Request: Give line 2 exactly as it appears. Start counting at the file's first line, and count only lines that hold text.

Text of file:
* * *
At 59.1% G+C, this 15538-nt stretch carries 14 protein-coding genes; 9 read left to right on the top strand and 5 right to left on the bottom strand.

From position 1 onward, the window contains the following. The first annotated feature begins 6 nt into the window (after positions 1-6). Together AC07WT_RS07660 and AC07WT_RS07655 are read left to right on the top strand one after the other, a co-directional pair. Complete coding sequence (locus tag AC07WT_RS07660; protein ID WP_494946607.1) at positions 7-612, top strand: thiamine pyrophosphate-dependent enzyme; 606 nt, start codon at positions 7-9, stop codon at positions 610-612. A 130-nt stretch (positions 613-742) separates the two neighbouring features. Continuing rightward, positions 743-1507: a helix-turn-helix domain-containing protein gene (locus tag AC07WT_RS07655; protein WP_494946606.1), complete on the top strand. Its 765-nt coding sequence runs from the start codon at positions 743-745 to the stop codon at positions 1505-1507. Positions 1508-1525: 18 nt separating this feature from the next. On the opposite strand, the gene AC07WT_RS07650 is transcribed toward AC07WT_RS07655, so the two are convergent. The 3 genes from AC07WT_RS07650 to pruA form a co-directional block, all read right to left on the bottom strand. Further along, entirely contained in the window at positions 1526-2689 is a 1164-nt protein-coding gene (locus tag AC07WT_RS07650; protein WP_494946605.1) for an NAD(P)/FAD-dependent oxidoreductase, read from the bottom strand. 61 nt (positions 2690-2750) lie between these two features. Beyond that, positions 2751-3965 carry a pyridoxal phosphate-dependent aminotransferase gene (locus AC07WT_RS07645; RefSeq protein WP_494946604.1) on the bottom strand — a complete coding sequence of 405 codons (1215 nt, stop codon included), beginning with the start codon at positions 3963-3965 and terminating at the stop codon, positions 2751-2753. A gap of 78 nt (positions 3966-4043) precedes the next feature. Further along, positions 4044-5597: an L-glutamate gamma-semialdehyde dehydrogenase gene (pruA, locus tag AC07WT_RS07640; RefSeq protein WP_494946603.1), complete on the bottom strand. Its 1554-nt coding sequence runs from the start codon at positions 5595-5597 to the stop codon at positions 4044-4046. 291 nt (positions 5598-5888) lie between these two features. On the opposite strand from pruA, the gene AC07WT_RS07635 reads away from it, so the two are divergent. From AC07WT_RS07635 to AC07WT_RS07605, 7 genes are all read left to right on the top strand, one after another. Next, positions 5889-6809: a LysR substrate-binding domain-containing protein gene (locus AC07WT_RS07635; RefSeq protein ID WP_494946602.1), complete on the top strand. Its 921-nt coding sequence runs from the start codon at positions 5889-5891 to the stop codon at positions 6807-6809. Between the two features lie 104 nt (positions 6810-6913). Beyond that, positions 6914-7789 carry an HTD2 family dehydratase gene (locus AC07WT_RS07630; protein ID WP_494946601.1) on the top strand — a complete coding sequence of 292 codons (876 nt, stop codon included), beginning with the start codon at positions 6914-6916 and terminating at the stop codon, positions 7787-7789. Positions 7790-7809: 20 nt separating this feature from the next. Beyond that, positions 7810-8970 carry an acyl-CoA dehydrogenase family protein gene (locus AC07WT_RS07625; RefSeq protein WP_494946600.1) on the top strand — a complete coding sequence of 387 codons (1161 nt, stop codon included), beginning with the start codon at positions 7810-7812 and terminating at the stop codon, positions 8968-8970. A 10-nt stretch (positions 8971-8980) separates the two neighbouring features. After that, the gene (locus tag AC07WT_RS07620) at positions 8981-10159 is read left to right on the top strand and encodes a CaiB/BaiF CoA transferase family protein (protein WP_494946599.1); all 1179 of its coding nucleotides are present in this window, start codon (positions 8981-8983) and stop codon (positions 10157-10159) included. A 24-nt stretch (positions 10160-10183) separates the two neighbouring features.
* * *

From position 1 onward, the window contains the following. The first annotated feature begins 6 nt into the window (after positions 1-6). Together AC07WT_RS07660 and AC07WT_RS07655 are read left to right on the top strand one after the other, a co-directional pair. Complete coding sequence (locus tag AC07WT_RS07660; protein ID WP_494946607.1) at positions 7-612, top strand: thiamine pyrophosphate-dependent enzyme; 606 nt, start codon at positions 7-9, stop codon at positions 610-612. A 130-nt stretch (positions 613-742) separates the two neighbouring features. Continuing rightward, positions 743-1507: a helix-turn-helix domain-containing protein gene (locus tag AC07WT_RS07655; protein WP_494946606.1), complete on the top strand. Its 765-nt coding sequence runs from the start codon at positions 743-745 to the stop codon at positions 1505-1507. Positions 1508-1525: 18 nt separating this feature from the next. On the opposite strand, the gene AC07WT_RS07650 is transcribed toward AC07WT_RS07655, so the two are convergent. The 3 genes from AC07WT_RS07650 to pruA form a co-directional block, all read right to left on the bottom strand. Further along, entirely contained in the window at positions 1526-2689 is a 1164-nt protein-coding gene (locus tag AC07WT_RS07650; protein WP_494946605.1) for an NAD(P)/FAD-dependent oxidoreductase, read from the bottom strand. 61 nt (positions 2690-2750) lie between these two features. Beyond that, positions 2751-3965 carry a pyridoxal phosphate-dependent aminotransferase gene (locus AC07WT_RS07645; RefSeq protein WP_494946604.1) on the bottom strand — a complete coding sequence of 405 codons (1215 nt, stop codon included), beginning with the start codon at positions 3963-3965 and terminating at the stop codon, positions 2751-2753. A gap of 78 nt (positions 3966-4043) precedes the next feature. Further along, positions 4044-5597: an L-glutamate gamma-semialdehyde dehydrogenase gene (pruA, locus tag AC07WT_RS07640; RefSeq protein WP_494946603.1), complete on the bottom strand. Its 1554-nt coding sequence runs from the start codon at positions 5595-5597 to the stop codon at positions 4044-4046. 291 nt (positions 5598-5888) lie between these two features. On the opposite strand from pruA, the gene AC07WT_RS07635 reads away from it, so the two are divergent. From AC07WT_RS07635 to AC07WT_RS07605, 7 genes are all read left to right on the top strand, one after another. Next, positions 5889-6809: a LysR substrate-binding domain-containing protein gene (locus AC07WT_RS07635; RefSeq protein ID WP_494946602.1), complete on the top strand. Its 921-nt coding sequence runs from the start codon at positions 5889-5891 to the stop codon at positions 6807-6809. Between the two features lie 104 nt (positions 6810-6913). Beyond that, positions 6914-7789 carry an HTD2 family dehydratase gene (locus AC07WT_RS07630; protein ID WP_494946601.1) on the top strand — a complete coding sequence of 292 codons (876 nt, stop codon included), beginning with the start codon at positions 6914-6916 and terminating at the stop codon, positions 7787-7789. Positions 7790-7809: 20 nt separating this feature from the next. Beyond that, positions 7810-8970 carry an acyl-CoA dehydrogenase family protein gene (locus AC07WT_RS07625; RefSeq protein WP_494946600.1) on the top strand — a complete coding sequence of 387 codons (1161 nt, stop codon included), beginning with the start codon at positions 7810-7812 and terminating at the stop codon, positions 8968-8970. A 10-nt stretch (positions 8971-8980) separates the two neighbouring features. After that, the gene (locus tag AC07WT_RS07620) at positions 8981-10159 is read left to right on the top strand and encodes a CaiB/BaiF CoA transferase family protein (protein WP_494946599.1); all 1179 of its coding nucleotides are present in this window, start codon (positions 8981-8983) and stop codon (positions 10157-10159) included. A 24-nt stretch (positions 10160-10183) separates the two neighbouring features.